Lesson 8

Prime Factors

Est. Class Sessions: 2

Developing the Lesson

Part 1: Finding Prime Factors

If necessary, review the terms that are involved in the tasks in this lesson. For example, ask:

  • If I write this number sentence, “36 = 4 × 9,” which of the numbers are factors and which is the product? (36 is the product and 4 and 9 are factors.)
  • What does it mean to “write 36 as a product of three factors”? (Write the same kind of number sentence, but multiply three numbers instead of two. For example, 2 × 2 × 9 = 36.)

Find Factors of Composite Numbers. Have students work with a partner on this task:

  • Find as many different ways as you can to write 36 as a product of three or more factors.

Possible responses include:
          36 = 3 × 4 × 3
          36 = 3 × 2 × 6
          36 = 9 × 2 × 2
          36 = 2 × 2 × 3 × 3

Note that the last example is a number sentence that renames 36 as a product of primes. If some students find factors that are all prime numbers, ask them to tell how they found their answers.

  • Can the factors in your number sentence be factored into smaller numbers?

For example, in the sentence 36 = 9 × 2 × 2, the 9 can be factored into 3 × 3. The sentence then becomes
36 = 3 × 3 × 2 × 2.

Ask students to work with the same partner to complete the following:

  • Write 24 as a product of at least three factors. (Possible responses include
    2 × 3 × 4, 2 × 2 × 6, 2 × 2 × 2 × 3.)
  • Try to write 24 as a product of factors that are all prime numbers (that cannot be factored any further).
    (2 × 2 × 2 × 3 = 24)

Have students share their number sentences with the class.

  • Are the number sentences the same? (The correct number sentence is 24 = 2 × 2 × 2 × 3, though the factors need not be in that order.)
  • Does it matter if the order of the factors is not the same? (No, because of the turn-around rule or the commutative property.)
  • How can you tell that all the factors in these number sentences are prime numbers? (Students may say that the factors cannot be factored any further, or that each factor cannot be divided by any number other than one and the number itself.)

Ask students to read the vignette in the Finding Prime Factors section of the Student Guide. After reading Nicholas's explanation of his strategy, ask students to compare Nicholas's strategy to their own.

Make Factor Trees. Show the class how to use a factor tree to organize the work in a search for prime factors. Draw the factor tree that Mrs. Dewey drew on the board as shown in the Student Guide. Have a student show how each step of the factor tree matches with each of Nicholas's steps. Then ask a student to explain each step of Nila's factor tree. Ask another student to finish the factor tree that John started in Question 1. See Figure 1.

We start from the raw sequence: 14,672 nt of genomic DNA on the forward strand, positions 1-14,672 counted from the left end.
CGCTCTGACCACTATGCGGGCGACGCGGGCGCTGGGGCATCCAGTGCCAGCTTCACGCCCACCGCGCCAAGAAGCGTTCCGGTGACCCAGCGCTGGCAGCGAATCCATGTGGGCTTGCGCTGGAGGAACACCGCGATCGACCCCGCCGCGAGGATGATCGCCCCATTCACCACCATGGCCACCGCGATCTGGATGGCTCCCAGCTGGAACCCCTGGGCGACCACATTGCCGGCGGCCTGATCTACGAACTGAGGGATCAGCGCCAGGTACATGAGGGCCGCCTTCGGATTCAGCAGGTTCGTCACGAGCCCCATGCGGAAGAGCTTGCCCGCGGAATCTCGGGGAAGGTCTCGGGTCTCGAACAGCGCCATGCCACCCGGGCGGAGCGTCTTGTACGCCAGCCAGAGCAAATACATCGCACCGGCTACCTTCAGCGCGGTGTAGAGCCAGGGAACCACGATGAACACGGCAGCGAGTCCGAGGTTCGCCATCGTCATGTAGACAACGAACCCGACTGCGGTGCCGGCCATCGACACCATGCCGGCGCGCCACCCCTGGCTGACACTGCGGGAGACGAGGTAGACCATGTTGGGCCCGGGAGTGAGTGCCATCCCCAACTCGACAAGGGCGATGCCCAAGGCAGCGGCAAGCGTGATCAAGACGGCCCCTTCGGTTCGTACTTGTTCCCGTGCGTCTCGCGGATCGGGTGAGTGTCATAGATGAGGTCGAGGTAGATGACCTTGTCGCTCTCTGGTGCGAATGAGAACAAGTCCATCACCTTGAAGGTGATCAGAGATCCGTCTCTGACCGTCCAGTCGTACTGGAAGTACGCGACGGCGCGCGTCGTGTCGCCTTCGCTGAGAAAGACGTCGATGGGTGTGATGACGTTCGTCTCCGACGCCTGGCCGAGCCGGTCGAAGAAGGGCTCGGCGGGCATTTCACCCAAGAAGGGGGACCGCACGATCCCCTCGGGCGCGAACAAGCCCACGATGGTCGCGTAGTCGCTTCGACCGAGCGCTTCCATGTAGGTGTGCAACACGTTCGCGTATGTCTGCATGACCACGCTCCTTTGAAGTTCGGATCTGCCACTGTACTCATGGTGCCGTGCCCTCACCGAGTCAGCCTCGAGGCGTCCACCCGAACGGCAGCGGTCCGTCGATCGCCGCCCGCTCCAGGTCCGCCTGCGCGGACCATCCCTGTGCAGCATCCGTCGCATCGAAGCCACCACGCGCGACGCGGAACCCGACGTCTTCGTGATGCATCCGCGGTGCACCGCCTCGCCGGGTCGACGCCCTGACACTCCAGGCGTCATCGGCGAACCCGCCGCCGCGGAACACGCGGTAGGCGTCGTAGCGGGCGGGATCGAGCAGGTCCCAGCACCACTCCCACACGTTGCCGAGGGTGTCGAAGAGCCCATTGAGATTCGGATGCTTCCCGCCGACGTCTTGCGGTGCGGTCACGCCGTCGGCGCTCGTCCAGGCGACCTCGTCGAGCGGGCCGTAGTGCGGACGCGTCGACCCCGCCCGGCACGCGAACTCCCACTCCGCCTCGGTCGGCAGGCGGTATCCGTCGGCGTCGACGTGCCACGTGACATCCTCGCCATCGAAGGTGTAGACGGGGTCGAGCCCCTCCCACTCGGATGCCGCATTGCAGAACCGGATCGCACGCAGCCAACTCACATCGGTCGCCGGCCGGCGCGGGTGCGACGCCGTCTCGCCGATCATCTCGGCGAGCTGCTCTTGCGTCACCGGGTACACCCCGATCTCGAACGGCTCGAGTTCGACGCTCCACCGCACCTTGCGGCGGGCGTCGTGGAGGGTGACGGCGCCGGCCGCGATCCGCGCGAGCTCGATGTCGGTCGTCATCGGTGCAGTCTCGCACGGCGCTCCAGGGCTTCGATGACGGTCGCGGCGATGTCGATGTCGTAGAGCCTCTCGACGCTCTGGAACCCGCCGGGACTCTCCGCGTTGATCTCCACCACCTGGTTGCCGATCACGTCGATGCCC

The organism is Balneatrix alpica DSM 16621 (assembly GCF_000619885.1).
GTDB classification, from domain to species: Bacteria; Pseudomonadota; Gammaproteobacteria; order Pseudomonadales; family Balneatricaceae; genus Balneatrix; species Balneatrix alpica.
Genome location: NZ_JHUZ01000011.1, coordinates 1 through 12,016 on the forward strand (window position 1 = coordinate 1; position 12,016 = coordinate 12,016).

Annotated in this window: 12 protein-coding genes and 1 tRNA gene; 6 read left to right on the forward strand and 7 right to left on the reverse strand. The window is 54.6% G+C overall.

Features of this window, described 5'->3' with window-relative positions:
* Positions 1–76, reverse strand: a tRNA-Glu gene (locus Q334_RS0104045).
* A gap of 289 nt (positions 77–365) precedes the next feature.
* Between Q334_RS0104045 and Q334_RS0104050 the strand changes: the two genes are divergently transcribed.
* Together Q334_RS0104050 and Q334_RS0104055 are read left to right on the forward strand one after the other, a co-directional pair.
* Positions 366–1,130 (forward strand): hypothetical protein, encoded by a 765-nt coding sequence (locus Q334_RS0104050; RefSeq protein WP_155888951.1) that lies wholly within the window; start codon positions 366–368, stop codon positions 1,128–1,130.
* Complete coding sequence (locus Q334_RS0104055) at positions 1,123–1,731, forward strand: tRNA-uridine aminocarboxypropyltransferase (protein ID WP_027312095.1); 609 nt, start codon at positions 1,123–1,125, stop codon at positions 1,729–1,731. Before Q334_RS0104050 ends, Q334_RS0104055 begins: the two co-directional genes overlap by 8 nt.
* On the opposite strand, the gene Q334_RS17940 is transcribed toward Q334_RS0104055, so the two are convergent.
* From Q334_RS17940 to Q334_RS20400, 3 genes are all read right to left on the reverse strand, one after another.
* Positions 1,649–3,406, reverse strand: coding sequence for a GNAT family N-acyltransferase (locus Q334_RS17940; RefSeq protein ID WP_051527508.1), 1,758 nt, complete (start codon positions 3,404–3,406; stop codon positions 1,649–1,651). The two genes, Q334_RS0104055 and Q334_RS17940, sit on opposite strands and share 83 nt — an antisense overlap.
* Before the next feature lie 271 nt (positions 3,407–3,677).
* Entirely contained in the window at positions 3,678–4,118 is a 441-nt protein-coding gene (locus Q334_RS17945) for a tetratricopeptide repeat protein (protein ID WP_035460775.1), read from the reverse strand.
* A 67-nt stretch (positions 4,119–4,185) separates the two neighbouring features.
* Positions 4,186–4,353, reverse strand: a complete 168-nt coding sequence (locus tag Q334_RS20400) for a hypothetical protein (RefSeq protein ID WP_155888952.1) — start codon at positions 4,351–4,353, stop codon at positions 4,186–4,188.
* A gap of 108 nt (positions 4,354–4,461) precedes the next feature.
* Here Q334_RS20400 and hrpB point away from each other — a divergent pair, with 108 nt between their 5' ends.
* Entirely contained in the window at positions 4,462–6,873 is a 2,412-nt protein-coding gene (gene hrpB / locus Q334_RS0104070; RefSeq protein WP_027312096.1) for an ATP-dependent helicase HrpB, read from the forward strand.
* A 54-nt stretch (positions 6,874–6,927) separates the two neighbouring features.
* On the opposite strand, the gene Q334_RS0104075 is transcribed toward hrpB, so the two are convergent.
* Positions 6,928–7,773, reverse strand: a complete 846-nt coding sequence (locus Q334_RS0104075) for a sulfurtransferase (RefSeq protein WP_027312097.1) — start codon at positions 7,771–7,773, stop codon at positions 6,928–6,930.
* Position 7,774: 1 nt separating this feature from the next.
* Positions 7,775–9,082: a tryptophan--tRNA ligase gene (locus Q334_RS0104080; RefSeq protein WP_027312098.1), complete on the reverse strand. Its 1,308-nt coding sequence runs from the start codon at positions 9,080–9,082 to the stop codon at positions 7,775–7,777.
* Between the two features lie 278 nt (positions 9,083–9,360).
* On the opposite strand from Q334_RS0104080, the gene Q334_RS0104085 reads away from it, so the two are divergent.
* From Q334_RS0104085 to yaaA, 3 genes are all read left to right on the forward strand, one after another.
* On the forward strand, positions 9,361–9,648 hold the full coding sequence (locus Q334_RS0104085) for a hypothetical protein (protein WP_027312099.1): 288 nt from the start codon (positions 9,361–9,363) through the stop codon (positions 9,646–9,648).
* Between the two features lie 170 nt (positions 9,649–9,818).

The Prime Factors pages in the Student Guide give examples of factor trees for 24, starting with 3 × 8, 6 × 4, and 2 × 12. For additional class practice, work together to make factor trees for 30 and 40.

When students are ready, ask them to answer Questions 2–3, which provide additional practice with factor trees. Students can discuss their solutions with partners.

Use Check-In: Question 3 on the Prime Factors page in the Student Guide to assess students' abilities to find the prime factorization of a number [E6].

In Question 4, students distinguish between finding all the factors of a number and finding the prime factorization of a number. Clarify for students the meaning of each. See Content Note.

“Finding all the factors of a number” refers to naming the numbers found in all of the unique factor pairs of a number. For example, the factors of 18 are 1, 2, 3, 6, 9, and 18, since 18 can be written as 1 × 18, 2 × 9, or 3 × 6 (and the reverse of each).

The prime factorization of a number, on the other hand, is the number written as a product of prime numbers. If the order of the factors is not considered, there is only one way to write a number as a product of primes. For example, the prime factorization of 18 is 2 × 3 × 3.

The prime factorization of a prime number is just the number itself. For example, the prime factorization of 7 is 7.
(It is not 1 × 7, since by definition, 1 is not a prime number.)

Use Exponents. Students practice using exponents to write prime factorizations of numbers in Questions 5 and 6.

Assign the Factors and Primes section of the Homework page in the Student Guide after Part 1.

A factor tree for 24 for Question 1